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Breastfed Babies Less Overweight

Weight Benefit Seen Even if Mothers Are Obese or Have Diabetes
WebMD Health News
Reviewed by Louise Chang, MD

Sept. 26, 2006 -- Breastfed babies are less likely to grow into overweight children than those fed formula, even if their mothers are obese or have diabetes, research confirms.

Exclusively breastfed babies had roughly a 34% reduced risk of being overweight during childhood, compared to children exclusively formula-fed, according to a new analysis of data from a study involving more than 15,000 children.

The finding suggests breastfeedingbreastfeeding could help break the cycle of overweight and diabetes among children born to mothers with diabetes, says researcher Elizabeth J. Mayer-Davis, PhD.

"It is important for mothers who have diabetes or who are at risk for developing the disease to know that there are things that they can do for their children that can make a real difference," Mayer-Davis tells WebMD, adding that breastfeeding appears to be an important first step for reducing a child's risk for obesityobesity and related diseases such as type 2 diabetes.

Born at High Risk

More than 12.5 million children and teens in the U.S. are overweight, according to the latest government statistics, from 2003-2004. That accounts for 17.1% of children and teens aged 2 to 19.

The CDC reports that the percentage of young people in the U.S. considered overweight has more than tripled since 1980.

There has been a corresponding rise in the incidence of type 2 diabetes, a disease linked to overweight and obesity and once seen only rarely in children and teens.

It is now widely accepted that being breastfed helps protect babies from becoming overweight or obese later in life, Katherine Shealy, MPH, IBCLC, of the CDC tells WebMD.

One recent analysis of 17 studies found that every month of breastfeeding reduced the risk of childhood overweight by 4%. Babies breastfed for nine months had a 31% overall reduction in risk.

But it has not been clear from previous research if breastfeeding conveys similar protection to babies at higher risk of becoming overweight or developing diabetes due to family history.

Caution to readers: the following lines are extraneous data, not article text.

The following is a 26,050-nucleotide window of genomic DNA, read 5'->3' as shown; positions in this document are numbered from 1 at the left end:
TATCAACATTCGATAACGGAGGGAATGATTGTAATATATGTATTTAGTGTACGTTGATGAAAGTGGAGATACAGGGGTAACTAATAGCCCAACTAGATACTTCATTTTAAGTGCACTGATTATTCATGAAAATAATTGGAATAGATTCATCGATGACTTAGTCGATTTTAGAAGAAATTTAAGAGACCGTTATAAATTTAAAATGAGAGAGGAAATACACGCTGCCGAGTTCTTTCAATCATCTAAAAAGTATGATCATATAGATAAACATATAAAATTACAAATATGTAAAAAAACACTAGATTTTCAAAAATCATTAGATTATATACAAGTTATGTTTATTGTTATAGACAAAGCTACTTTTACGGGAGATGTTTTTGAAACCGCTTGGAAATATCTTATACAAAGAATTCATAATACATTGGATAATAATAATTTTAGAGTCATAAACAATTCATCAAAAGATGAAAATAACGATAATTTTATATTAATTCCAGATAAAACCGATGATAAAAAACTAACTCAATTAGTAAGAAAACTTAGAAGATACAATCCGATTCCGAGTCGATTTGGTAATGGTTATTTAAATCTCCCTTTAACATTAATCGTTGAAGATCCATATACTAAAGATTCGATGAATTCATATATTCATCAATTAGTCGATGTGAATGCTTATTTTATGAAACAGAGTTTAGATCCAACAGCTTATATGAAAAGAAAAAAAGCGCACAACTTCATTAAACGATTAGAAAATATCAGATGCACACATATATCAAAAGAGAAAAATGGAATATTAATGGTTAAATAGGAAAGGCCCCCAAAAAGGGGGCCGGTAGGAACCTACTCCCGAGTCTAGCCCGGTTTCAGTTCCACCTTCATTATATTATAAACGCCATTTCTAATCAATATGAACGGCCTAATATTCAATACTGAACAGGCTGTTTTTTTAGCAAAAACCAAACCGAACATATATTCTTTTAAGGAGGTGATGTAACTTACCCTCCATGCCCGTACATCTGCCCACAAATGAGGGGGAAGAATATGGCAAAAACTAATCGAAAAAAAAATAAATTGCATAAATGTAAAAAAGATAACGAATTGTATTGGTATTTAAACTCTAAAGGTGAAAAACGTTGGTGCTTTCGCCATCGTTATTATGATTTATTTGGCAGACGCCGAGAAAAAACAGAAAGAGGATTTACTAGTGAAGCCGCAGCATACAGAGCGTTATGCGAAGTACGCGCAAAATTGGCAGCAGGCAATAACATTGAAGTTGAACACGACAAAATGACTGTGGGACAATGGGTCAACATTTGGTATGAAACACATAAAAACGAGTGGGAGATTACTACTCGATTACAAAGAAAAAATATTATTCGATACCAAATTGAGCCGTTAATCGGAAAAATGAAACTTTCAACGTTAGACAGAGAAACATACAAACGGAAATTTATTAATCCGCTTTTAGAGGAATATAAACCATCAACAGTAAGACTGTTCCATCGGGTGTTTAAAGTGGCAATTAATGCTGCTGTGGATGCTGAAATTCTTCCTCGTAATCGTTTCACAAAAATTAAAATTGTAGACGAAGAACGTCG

15,000 Children in Study

Mayer-Davis analyzed data from the Harvard School of Public Health's Nurses Health Study II to help answer the question.

The study included information on 15,253 children between the ages of 9 and 14 and their mothers.

Roughly 6,000 of the mothers were overweight or obese without diabetes; 473 had diabetes.

The data suggested that children breastfed during their first year of life were less likely to become overweight or obese than children who were not, regardless of their mothers' weight or diabetic status.

The findings are published in the October issue of Diabetes Care.

Protection May Be Greater

The American Academy of Pediatrics (AAP) recommends exclusive breastfeeding during a baby's first six months of life, and urges mothers to continue breastfeeding for at least a year.

University of Rochester professor of pediatrics Ruth Lawrence, MD, who helped write the AAP's latest breastfeeding guidelines, says the published studies may actually underestimate the importance of breastfeeding on weight later in life.

"Babies who are exclusively breastfed seem to have a big advantage," she says. "There is not one single study that suggests that formula is better than breast milk."

Shealy, public health breastfeeding specialist at the CDC, says mothers who are overweight or have diabetes can do a lot to reduce their children's risk.

"Kids born to moms who are overweight and diabetic are inherently at higher risk, but that doesn't mean that obesity is inevitable," she says. "There is strong evidence that the longer a mom breastfeeds, the better."

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